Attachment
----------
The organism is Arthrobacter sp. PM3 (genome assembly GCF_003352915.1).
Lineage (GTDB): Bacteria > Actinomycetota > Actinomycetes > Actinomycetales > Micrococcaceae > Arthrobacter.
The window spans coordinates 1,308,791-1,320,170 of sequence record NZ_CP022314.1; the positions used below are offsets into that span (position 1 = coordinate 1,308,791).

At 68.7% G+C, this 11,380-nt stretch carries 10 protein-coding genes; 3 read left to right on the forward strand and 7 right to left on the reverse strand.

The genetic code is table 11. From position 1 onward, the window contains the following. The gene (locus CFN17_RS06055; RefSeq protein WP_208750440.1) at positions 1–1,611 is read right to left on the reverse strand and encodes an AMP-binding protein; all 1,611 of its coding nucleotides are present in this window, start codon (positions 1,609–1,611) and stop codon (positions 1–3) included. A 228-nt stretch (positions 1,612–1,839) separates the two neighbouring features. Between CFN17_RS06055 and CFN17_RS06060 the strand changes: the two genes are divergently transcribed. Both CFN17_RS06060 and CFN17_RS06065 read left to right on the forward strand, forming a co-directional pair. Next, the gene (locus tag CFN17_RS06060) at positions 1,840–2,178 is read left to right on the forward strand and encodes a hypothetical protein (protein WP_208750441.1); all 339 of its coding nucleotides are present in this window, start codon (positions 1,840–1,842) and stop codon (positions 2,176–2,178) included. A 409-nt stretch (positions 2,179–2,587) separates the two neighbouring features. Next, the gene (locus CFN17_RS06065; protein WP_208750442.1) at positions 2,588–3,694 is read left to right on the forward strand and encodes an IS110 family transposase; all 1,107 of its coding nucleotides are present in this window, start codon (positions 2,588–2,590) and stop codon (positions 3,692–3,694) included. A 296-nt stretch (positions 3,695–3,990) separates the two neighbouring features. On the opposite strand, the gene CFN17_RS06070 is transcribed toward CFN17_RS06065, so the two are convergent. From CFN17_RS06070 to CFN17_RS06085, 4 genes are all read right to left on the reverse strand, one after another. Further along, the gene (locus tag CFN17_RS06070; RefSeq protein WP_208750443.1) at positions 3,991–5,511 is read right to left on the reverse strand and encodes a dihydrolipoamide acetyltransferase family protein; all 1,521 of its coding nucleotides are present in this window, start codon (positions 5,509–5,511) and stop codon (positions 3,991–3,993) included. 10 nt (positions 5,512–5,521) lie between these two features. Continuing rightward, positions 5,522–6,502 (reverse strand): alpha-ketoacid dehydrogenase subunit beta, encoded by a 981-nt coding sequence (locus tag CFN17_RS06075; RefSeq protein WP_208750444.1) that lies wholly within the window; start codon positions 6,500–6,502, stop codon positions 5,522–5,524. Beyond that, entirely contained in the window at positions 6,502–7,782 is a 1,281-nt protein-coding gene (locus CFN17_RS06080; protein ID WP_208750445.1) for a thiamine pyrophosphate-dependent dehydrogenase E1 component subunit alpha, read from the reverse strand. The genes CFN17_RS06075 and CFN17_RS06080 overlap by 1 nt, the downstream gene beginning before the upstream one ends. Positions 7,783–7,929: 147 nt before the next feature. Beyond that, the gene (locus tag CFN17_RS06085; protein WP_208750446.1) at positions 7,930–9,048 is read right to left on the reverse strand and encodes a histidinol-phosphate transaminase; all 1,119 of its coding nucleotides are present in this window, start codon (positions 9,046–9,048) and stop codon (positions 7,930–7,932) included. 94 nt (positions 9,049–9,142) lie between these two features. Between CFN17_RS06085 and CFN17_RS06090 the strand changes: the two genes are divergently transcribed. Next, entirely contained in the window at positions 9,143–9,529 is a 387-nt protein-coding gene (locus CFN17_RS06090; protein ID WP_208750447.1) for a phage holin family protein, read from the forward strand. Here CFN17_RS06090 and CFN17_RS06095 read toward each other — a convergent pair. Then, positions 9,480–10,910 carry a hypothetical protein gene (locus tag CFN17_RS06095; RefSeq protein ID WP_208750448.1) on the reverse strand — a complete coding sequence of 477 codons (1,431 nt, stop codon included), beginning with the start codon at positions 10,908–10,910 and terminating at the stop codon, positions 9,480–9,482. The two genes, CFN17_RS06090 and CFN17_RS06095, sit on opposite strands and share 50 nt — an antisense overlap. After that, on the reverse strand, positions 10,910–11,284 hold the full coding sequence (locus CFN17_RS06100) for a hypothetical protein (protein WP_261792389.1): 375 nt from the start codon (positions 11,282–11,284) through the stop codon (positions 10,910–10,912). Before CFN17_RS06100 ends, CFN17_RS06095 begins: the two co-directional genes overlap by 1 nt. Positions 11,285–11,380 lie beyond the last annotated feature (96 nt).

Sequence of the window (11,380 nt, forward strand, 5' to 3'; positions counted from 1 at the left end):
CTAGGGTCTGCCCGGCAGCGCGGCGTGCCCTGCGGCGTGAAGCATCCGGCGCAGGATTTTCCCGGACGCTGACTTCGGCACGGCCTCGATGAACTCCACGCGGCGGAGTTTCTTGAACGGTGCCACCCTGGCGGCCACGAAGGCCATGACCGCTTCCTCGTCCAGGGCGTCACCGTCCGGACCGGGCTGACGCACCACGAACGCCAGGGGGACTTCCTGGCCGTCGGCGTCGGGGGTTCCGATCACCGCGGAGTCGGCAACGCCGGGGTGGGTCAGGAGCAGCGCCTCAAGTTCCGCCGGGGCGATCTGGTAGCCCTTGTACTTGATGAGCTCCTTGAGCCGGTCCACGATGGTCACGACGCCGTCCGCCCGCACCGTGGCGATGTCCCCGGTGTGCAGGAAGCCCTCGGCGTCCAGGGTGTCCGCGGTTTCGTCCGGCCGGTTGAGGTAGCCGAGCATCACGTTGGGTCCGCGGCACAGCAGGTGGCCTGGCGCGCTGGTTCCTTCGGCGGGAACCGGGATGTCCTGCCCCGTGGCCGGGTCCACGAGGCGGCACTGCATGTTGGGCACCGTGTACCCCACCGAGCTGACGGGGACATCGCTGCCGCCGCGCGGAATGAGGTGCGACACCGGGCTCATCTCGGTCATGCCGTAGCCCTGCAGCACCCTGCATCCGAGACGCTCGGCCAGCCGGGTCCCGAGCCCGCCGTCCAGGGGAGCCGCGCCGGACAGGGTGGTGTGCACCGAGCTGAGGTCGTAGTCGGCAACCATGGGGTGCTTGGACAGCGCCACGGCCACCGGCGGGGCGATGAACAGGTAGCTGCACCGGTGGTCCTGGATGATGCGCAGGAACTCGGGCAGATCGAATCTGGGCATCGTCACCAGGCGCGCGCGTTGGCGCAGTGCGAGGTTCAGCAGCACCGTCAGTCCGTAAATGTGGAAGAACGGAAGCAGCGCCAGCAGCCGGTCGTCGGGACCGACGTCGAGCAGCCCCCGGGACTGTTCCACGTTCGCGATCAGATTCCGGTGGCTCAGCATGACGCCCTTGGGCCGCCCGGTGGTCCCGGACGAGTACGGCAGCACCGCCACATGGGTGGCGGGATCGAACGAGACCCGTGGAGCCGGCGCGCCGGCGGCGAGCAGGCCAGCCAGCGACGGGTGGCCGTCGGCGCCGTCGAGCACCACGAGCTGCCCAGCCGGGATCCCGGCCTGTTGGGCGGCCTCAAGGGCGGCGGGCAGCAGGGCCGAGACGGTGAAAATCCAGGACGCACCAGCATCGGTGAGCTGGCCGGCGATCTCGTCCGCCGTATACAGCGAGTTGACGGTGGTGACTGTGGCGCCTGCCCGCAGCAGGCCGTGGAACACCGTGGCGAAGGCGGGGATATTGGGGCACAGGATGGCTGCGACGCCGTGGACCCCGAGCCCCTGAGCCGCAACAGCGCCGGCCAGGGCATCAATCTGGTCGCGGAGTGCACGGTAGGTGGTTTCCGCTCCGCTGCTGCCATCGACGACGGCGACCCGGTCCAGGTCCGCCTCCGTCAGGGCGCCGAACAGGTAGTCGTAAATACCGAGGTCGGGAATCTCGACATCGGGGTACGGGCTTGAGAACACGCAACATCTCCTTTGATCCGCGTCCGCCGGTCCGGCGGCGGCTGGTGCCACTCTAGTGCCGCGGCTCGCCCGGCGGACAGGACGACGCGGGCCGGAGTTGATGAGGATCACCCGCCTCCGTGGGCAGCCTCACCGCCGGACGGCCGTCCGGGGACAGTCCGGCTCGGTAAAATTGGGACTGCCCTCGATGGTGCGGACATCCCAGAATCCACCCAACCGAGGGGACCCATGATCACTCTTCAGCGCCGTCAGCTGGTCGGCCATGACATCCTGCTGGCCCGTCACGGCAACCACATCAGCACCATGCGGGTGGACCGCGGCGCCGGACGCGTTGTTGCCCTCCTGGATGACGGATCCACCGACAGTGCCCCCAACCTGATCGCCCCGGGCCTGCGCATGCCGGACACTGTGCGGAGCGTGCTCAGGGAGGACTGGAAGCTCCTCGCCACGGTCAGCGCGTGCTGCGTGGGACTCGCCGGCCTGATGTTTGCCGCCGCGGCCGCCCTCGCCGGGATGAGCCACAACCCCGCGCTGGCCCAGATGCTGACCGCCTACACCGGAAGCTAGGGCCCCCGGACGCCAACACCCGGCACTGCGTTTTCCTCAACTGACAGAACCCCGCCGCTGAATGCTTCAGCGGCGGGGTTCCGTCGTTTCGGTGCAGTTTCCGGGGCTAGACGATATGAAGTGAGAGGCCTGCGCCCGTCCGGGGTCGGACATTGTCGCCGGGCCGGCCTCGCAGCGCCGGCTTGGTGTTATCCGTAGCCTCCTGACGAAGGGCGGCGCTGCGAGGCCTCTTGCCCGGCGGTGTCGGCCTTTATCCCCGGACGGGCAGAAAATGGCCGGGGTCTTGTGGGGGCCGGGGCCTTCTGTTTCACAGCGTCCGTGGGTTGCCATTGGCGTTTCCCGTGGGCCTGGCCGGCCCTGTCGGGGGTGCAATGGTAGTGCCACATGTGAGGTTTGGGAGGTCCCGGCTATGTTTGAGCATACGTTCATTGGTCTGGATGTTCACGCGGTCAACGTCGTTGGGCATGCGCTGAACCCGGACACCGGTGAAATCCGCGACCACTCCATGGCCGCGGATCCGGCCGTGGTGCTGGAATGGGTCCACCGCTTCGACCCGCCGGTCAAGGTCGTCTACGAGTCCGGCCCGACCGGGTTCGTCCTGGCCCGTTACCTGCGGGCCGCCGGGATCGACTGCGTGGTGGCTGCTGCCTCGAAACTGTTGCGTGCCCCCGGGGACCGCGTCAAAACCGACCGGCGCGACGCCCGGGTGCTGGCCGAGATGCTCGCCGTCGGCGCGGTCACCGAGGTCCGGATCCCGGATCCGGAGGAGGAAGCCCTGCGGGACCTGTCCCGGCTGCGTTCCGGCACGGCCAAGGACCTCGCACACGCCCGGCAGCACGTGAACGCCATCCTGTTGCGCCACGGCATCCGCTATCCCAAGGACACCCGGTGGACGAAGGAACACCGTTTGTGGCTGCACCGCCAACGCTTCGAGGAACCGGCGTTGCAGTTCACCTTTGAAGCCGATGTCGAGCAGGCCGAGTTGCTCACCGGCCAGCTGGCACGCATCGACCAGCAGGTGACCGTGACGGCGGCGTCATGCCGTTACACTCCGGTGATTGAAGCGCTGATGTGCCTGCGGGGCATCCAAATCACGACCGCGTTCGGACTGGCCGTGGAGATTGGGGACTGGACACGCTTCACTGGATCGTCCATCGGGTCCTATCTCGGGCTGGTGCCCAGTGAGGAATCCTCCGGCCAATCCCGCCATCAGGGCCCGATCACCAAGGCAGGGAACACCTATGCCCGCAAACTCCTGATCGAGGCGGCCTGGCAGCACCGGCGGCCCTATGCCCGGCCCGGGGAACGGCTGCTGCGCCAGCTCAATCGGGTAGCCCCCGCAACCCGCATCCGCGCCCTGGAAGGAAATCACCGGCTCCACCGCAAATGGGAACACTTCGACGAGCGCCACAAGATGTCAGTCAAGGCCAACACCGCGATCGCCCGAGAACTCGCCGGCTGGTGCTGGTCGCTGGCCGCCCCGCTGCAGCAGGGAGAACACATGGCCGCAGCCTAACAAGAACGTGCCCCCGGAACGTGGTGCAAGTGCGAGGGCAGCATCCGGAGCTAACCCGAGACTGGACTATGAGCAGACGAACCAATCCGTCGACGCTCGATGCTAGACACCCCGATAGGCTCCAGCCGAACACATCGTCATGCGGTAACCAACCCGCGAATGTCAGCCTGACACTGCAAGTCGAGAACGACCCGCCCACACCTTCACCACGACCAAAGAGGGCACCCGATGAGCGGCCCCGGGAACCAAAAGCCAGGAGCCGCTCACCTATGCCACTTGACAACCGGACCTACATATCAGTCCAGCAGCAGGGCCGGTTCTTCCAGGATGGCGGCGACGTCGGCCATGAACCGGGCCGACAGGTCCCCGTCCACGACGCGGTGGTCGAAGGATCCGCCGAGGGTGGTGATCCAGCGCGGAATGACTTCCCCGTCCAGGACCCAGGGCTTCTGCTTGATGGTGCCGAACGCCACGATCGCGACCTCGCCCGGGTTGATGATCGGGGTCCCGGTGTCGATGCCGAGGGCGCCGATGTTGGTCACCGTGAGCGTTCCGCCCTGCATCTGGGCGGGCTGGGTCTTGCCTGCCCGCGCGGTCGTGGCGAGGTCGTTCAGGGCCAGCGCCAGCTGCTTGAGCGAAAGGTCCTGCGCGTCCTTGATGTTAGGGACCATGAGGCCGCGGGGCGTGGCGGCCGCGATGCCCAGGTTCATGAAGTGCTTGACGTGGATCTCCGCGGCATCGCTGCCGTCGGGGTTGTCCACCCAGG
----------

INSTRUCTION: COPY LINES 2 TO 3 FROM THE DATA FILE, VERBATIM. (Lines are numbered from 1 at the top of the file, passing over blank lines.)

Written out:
Lineage (GTDB): Bacteria > Actinomycetota > Actinomycetes > Actinomycetales > Micrococcaceae > Arthrobacter.
The window spans coordinates 1,308,791-1,320,170 of sequence record NZ_CP022314.1; the positions used below are offsets into that span (position 1 = coordinate 1,308,791).